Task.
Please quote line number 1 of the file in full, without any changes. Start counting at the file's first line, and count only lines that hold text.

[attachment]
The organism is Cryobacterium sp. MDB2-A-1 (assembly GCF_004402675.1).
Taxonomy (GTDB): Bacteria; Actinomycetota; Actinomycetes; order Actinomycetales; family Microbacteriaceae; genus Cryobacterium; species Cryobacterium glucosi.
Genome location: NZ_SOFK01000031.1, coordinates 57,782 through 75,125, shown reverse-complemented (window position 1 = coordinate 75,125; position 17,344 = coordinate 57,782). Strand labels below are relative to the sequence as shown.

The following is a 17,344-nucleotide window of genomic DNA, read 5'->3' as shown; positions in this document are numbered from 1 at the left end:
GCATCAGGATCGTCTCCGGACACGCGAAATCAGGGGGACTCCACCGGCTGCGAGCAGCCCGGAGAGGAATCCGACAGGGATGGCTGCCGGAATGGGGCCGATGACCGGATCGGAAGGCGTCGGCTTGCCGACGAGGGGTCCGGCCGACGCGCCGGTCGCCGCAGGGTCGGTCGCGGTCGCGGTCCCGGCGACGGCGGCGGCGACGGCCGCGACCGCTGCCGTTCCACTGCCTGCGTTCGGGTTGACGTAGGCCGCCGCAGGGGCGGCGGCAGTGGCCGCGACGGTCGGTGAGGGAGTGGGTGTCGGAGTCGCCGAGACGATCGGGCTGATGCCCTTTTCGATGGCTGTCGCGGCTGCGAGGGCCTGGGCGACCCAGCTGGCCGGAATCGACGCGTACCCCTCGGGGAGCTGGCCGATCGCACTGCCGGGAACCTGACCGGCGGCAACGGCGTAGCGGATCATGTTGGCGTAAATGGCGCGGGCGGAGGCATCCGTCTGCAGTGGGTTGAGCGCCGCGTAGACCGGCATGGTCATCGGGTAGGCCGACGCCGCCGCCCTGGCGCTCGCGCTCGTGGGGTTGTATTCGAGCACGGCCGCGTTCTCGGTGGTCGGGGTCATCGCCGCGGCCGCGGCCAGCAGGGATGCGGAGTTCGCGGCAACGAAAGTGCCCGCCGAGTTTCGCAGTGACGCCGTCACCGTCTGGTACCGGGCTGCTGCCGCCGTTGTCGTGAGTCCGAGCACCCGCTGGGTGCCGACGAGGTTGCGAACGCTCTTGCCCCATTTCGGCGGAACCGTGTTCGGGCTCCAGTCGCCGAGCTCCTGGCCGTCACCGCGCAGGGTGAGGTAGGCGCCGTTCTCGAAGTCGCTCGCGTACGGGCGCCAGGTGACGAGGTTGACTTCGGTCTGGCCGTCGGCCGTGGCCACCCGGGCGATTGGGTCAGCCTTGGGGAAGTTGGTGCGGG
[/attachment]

The organism is Cryobacterium sp. MDB2-A-1 (assembly GCF_004402675.1).